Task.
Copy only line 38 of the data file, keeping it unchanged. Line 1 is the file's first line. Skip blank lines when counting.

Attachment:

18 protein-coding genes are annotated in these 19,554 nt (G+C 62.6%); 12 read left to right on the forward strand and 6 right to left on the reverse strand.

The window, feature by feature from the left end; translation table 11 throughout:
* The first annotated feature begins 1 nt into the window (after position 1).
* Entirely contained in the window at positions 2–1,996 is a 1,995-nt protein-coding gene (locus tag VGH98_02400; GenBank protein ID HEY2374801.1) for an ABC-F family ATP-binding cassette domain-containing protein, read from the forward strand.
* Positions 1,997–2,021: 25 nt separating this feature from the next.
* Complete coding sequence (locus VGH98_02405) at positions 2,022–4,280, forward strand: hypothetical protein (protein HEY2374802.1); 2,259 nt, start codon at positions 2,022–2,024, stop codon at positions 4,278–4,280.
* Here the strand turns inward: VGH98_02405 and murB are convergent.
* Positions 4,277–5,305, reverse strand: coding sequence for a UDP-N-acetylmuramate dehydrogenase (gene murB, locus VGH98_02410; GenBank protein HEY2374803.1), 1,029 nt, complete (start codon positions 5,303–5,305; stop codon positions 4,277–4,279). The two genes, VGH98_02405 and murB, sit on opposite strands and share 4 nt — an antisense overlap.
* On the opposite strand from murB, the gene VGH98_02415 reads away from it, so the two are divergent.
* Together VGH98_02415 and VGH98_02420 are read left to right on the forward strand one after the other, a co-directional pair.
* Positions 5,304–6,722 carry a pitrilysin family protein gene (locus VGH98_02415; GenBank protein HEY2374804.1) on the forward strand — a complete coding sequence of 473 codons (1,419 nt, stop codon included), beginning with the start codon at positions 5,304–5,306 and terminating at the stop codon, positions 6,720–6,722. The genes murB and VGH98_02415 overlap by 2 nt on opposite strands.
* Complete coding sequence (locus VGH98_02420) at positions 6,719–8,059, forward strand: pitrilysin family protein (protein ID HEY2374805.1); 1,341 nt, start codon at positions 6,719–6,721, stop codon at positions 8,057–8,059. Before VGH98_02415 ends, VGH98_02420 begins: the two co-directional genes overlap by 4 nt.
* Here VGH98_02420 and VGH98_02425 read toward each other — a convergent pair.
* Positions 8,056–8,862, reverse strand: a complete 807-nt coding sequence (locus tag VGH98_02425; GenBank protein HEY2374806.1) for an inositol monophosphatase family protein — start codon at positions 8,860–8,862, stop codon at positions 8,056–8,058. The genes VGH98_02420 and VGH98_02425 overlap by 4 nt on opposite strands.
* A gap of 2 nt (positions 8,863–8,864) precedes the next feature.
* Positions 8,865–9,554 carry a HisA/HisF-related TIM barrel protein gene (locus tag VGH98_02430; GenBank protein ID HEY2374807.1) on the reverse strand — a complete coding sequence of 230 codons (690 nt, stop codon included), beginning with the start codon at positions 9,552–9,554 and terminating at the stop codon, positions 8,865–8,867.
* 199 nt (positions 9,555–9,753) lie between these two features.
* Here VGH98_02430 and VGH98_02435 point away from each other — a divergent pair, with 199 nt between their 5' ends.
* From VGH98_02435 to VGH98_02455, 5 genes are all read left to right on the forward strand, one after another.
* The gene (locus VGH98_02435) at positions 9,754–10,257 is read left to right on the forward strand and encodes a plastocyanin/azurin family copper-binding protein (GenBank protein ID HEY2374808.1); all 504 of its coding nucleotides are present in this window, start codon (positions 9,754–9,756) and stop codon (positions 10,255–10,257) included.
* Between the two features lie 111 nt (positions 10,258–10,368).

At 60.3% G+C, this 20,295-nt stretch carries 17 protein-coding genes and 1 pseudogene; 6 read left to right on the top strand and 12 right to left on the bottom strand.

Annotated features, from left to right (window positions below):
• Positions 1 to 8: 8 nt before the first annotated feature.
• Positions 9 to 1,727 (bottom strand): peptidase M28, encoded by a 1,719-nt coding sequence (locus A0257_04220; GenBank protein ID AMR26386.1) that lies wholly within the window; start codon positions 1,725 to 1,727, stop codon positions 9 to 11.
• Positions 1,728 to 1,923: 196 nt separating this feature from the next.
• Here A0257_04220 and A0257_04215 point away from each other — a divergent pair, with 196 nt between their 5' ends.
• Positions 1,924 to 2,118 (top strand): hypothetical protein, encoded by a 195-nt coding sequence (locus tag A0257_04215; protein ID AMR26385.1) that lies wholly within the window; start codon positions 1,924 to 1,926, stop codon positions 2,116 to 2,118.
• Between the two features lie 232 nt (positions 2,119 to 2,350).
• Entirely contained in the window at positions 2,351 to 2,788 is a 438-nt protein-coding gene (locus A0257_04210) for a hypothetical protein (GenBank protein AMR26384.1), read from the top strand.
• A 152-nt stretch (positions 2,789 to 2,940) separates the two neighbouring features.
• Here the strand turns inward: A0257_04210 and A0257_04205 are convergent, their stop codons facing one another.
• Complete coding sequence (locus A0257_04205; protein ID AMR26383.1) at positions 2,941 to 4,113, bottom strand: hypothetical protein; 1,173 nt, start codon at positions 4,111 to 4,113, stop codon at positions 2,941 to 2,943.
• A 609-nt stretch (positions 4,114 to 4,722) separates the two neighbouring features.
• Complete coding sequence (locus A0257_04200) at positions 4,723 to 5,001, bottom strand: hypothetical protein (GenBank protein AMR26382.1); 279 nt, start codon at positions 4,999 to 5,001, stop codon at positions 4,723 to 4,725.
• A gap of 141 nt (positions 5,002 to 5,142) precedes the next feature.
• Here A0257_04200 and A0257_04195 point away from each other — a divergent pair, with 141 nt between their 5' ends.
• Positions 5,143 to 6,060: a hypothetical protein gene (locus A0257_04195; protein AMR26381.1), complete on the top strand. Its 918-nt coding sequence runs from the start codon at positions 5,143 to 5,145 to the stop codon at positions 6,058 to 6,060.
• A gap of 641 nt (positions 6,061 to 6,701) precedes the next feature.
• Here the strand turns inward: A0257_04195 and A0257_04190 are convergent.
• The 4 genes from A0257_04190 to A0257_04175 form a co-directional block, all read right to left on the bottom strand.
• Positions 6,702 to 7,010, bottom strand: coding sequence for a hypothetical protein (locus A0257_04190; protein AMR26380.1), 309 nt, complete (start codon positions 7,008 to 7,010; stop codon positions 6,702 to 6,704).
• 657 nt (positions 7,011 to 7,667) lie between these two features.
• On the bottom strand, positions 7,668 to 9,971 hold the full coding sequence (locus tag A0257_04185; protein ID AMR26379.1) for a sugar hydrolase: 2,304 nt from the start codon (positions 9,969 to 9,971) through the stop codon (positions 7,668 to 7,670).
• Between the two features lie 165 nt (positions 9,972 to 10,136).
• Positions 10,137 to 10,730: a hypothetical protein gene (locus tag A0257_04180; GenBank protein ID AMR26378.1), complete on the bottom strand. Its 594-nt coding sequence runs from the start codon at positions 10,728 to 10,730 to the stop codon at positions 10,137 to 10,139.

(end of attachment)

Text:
• Positions 5,143 to 6,060: a hypothetical protein gene (locus A0257_04195; protein AMR26381.1), complete on the top strand. Its 918-nt coding sequence runs from the start codon at positions 5,143 to 5,145 to the stop codon at positions 6,058 to 6,060.